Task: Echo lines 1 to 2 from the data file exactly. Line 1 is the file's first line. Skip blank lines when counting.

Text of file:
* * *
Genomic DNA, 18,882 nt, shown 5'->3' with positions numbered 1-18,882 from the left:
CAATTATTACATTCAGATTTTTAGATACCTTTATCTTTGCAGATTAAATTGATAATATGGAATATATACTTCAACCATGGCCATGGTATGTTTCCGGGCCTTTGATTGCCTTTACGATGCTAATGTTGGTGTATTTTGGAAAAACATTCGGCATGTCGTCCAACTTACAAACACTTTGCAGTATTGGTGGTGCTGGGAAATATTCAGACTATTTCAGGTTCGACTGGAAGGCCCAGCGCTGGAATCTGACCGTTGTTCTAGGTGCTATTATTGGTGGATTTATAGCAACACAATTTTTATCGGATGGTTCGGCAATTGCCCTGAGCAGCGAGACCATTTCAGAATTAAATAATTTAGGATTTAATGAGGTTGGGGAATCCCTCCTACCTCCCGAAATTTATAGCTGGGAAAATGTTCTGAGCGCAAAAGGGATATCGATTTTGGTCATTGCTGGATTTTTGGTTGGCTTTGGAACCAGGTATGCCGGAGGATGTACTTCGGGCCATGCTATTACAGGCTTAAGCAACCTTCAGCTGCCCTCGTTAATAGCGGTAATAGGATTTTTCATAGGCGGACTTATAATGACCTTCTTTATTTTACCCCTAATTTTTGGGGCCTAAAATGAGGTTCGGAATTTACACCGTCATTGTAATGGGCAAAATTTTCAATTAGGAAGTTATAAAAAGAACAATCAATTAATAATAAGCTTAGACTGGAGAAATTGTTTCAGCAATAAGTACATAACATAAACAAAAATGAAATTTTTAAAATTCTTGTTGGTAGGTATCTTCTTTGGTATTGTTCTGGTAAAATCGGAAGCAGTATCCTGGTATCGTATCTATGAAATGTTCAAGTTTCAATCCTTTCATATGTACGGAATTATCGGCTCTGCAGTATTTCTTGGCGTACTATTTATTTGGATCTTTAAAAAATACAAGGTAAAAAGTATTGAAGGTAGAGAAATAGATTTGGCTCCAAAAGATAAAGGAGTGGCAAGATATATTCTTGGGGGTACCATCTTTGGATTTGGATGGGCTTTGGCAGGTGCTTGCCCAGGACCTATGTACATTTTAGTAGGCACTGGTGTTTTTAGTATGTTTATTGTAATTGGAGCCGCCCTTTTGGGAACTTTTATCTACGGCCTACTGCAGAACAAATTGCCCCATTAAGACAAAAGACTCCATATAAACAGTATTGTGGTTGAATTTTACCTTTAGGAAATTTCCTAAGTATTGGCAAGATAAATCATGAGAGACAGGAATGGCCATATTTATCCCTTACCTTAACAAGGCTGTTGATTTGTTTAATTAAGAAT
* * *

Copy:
Genomic DNA, 18,882 nt, shown 5'->3' with positions numbered 1-18,882 from the left:
CAATTATTACATTCAGATTTTTAGATACCTTTATCTTTGCAGATTAAATTGATAATATGGAATATATACTTCAACCATGGCCATGGTATGTTTCCGGGCCTTTGATTGCCTTTACGATGCTAATGTTGGTGTATTTTGGAAAAACATTCGGCATGTCGTCCAACTTACAAACACTTTGCAGTATTGGTGGTGCTGGGAAATATTCAGACTATTTCAGGTTCGACTGGAAGGCCCAGCGCTGGAATCTGACCGTTGTTCTAGGTGCTATTATTGGTGGATTTATAGCAACACAATTTTTATCGGATGGTTCGGCAATTGCCCTGAGCAGCGAGACCATTTCAGAATTAAATAATTTAGGATTTAATGAGGTTGGGGAATCCCTCCTACCTCCCGAAATTTATAGCTGGGAAAATGTTCTGAGCGCAAAAGGGATATCGATTTTGGTCATTGCTGGATTTTTGGTTGGCTTTGGAACCAGGTATGCCGGAGGATGTACTTCGGGCCATGCTATTACAGGCTTAAGCAACCTTCAGCTGCCCTCGTTAATAGCGGTAATAGGATTTTTCATAGGCGGACTTATAATGACCTTCTTTATTTTACCCCTAATTTTTGGGGCCTAAAATGAGGTTCGGAATTTACACCGTCATTGTAATGGGCAAAATTTTCAATTAGGAAGTTATAAAAAGAACAATCAATTAATAATAAGCTTAGACTGGAGAAATTGTTTCAGCAATAAGTACATAACATAAACAAAAATGAAATTTTTAAAATTCTTGTTGGTAGGTATCTTCTTTGGTATTGTTCTGGTAAAATCGGAAGCAGTATCCTGGTATCGTATCTATGAAATGTTCAAGTTTCAATCCTTTCATATGTACGGAATTATCGGCTCTGCAGTATTTCTTGGCGTACTATTTATTTGGATCTTTAAAAAATACAAGGTAAAAAGTATTGAAGGTAGAGAAATAGATTTGGCTCCAAAAGATAAAGGAGTGGCAAGATATATTCTTGGGGGTACCATCTTTGGATTTGGATGGGCTTTGGCAGGTGCTTGCCCAGGACCTATGTACATTTTAGTAGGCACTGGTGTTTTTAGTATGTTTATTGTAATTGGAGCCGCCCTTTTGGGAACTTTTATCTACGGCCTACTGCAGAACAAATTGCCCCATTAAGACAAAAGACTCCATATAAACAGTATTGTGGTTGAATTTTACCTTTAGGAAATTTCCTAAGTATTGGCAAGATAAATCATGAGAGACAGGAATGGCCATATTTATCCCTTACCTTAACAAGGCTGTTGATTTGTTTAATTAAGAAT